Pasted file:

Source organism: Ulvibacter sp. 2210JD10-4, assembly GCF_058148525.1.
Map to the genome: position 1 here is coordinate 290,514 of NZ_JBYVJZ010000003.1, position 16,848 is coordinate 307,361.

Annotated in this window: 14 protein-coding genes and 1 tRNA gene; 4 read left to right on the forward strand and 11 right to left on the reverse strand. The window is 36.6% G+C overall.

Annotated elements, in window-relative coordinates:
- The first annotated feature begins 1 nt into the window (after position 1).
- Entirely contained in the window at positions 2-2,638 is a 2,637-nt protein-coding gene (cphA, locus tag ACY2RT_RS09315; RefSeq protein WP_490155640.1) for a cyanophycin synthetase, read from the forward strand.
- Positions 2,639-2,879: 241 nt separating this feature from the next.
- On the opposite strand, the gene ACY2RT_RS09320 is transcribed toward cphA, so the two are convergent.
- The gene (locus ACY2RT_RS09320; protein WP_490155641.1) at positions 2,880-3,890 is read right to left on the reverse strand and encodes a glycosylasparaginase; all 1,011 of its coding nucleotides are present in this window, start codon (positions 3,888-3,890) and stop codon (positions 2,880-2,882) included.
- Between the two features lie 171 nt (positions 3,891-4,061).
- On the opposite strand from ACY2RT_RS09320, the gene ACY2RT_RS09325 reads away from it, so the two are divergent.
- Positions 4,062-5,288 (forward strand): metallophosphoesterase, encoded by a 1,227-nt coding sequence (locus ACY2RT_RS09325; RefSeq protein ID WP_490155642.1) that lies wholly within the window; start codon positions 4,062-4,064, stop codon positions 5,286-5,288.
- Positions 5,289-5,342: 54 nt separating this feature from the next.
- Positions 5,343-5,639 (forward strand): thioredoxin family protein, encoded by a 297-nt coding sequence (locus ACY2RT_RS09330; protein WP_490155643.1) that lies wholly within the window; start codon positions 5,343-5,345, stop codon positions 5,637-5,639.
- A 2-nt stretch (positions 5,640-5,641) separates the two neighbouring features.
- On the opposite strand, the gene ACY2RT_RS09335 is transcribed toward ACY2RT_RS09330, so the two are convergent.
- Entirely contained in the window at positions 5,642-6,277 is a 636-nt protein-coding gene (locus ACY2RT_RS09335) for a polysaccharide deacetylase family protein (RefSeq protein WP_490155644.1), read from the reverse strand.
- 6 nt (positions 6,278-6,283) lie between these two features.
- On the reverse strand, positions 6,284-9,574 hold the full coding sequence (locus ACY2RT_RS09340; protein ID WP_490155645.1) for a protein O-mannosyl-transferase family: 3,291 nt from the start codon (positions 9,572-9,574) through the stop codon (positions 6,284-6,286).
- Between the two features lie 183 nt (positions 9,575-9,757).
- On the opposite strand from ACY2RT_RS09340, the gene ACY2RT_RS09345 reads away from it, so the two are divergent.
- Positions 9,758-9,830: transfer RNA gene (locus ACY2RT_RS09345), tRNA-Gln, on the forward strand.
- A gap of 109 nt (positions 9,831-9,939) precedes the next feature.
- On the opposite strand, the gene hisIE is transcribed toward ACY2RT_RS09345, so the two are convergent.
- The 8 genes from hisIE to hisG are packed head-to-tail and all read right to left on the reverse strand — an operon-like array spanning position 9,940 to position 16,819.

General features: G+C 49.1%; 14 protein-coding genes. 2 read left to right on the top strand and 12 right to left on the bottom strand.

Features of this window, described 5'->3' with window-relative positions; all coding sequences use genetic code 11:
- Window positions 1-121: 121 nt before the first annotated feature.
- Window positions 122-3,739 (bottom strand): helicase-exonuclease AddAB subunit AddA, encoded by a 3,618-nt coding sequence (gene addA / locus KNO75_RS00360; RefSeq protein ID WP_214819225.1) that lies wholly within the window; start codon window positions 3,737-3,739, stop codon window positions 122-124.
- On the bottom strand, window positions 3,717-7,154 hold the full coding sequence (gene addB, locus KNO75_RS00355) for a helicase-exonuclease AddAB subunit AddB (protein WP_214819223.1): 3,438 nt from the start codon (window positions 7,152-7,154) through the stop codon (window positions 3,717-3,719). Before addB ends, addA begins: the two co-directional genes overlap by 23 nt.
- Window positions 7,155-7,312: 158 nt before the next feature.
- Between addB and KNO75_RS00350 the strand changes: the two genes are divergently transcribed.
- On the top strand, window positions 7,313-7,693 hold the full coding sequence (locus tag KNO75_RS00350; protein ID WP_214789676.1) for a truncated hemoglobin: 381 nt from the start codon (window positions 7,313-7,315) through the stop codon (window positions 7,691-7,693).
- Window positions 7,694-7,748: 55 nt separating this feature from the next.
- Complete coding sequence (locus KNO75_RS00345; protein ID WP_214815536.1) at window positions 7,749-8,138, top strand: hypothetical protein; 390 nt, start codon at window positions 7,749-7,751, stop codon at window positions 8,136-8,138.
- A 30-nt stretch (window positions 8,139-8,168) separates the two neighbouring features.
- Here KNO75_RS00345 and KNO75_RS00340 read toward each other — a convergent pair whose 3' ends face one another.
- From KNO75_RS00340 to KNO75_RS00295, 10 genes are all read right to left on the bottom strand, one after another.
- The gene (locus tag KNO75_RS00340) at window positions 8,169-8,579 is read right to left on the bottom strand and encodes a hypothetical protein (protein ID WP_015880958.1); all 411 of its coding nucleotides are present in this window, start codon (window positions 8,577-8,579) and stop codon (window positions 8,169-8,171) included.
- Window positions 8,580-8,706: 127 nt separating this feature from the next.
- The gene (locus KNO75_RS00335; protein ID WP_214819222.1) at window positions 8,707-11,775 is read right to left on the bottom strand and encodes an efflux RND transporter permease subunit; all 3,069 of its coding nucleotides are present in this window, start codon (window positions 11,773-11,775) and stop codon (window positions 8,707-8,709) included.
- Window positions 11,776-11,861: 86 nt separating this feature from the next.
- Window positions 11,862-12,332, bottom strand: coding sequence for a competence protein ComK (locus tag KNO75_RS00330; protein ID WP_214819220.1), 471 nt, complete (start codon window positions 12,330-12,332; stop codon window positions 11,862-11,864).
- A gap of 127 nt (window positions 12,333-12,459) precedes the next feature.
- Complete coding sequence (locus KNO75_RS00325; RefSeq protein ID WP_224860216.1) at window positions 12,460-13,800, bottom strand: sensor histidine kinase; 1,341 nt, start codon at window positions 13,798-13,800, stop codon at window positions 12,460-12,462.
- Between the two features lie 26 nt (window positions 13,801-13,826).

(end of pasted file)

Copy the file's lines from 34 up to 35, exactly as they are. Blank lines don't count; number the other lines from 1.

- Window positions 7,694-7,748: 55 nt separating this feature from the next.
- Complete coding sequence (locus KNO75_RS00345; protein ID WP_214815536.1) at window positions 7,749-8,138, top strand: hypothetical protein; 390 nt, start codon at window positions 7,749-7,751, stop codon at window positions 8,136-8,138.